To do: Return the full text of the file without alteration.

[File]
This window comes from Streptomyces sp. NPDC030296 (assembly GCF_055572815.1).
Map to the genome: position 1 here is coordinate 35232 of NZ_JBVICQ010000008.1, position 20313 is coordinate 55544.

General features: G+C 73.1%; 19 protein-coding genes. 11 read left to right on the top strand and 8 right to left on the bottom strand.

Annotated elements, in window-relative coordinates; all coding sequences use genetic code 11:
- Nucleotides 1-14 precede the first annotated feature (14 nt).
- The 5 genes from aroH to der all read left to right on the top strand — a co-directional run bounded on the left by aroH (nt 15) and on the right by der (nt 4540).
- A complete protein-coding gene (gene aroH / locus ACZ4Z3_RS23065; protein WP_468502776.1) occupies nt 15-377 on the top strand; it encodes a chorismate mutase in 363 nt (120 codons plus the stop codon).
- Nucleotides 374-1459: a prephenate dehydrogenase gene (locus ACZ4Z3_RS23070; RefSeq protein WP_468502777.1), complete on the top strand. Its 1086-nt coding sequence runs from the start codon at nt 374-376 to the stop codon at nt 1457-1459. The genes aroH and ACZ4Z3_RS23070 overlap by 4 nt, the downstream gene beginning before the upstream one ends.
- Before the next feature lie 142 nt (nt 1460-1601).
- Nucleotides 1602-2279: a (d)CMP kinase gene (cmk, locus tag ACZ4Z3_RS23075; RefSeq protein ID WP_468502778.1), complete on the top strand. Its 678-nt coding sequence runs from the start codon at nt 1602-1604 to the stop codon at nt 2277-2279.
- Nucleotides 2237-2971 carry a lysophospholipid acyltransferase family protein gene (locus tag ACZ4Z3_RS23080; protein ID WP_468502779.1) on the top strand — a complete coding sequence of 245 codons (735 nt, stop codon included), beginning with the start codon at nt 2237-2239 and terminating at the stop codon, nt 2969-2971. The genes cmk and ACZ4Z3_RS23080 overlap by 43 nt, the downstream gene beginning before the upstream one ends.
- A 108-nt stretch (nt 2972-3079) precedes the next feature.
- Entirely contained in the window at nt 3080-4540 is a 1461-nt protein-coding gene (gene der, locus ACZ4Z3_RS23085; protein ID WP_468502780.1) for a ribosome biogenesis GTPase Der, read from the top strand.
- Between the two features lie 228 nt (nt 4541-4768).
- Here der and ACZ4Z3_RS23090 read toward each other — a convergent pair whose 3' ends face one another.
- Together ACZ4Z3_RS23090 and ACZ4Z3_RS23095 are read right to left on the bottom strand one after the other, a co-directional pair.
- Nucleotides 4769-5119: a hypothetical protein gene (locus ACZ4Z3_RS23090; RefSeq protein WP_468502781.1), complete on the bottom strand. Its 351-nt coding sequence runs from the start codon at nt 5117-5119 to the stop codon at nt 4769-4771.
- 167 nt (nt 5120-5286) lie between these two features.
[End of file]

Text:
This window comes from Streptomyces sp. NPDC030296 (assembly GCF_055572815.1).
Map to the genome: position 1 here is coordinate 35232 of NZ_JBVICQ010000008.1, position 20313 is coordinate 55544.

General features: G+C 73.1%; 19 protein-coding genes. 11 read left to right on the top strand and 8 right to left on the bottom strand.

Annotated elements, in window-relative coordinates; all coding sequences use genetic code 11:
- Nucleotides 1-14 precede the first annotated feature (14 nt).
- The 5 genes from aroH to der all read left to right on the top strand — a co-directional run bounded on the left by aroH (nt 15) and on the right by der (nt 4540).
- A complete protein-coding gene (gene aroH / locus ACZ4Z3_RS23065; protein WP_468502776.1) occupies nt 15-377 on the top strand; it encodes a chorismate mutase in 363 nt (120 codons plus the stop codon).
- Nucleotides 374-1459: a prephenate dehydrogenase gene (locus ACZ4Z3_RS23070; RefSeq protein WP_468502777.1), complete on the top strand. Its 1086-nt coding sequence runs from the start codon at nt 374-376 to the stop codon at nt 1457-1459. The genes aroH and ACZ4Z3_RS23070 overlap by 4 nt, the downstream gene beginning before the upstream one ends.
- Before the next feature lie 142 nt (nt 1460-1601).
- Nucleotides 1602-2279: a (d)CMP kinase gene (cmk, locus tag ACZ4Z3_RS23075; RefSeq protein ID WP_468502778.1), complete on the top strand. Its 678-nt coding sequence runs from the start codon at nt 1602-1604 to the stop codon at nt 2277-2279.
- Nucleotides 2237-2971 carry a lysophospholipid acyltransferase family protein gene (locus tag ACZ4Z3_RS23080; protein ID WP_468502779.1) on the top strand — a complete coding sequence of 245 codons (735 nt, stop codon included), beginning with the start codon at nt 2237-2239 and terminating at the stop codon, nt 2969-2971. The genes cmk and ACZ4Z3_RS23080 overlap by 43 nt, the downstream gene beginning before the upstream one ends.
- A 108-nt stretch (nt 2972-3079) precedes the next feature.
- Entirely contained in the window at nt 3080-4540 is a 1461-nt protein-coding gene (gene der, locus ACZ4Z3_RS23085; protein ID WP_468502780.1) for a ribosome biogenesis GTPase Der, read from the top strand.
- Between the two features lie 228 nt (nt 4541-4768).
- Here der and ACZ4Z3_RS23090 read toward each other — a convergent pair whose 3' ends face one another.
- Together ACZ4Z3_RS23090 and ACZ4Z3_RS23095 are read right to left on the bottom strand one after the other, a co-directional pair.
- Nucleotides 4769-5119: a hypothetical protein gene (locus ACZ4Z3_RS23090; RefSeq protein WP_468502781.1), complete on the bottom strand. Its 351-nt coding sequence runs from the start codon at nt 5117-5119 to the stop codon at nt 4769-4771.
- 167 nt (nt 5120-5286) lie between these two features.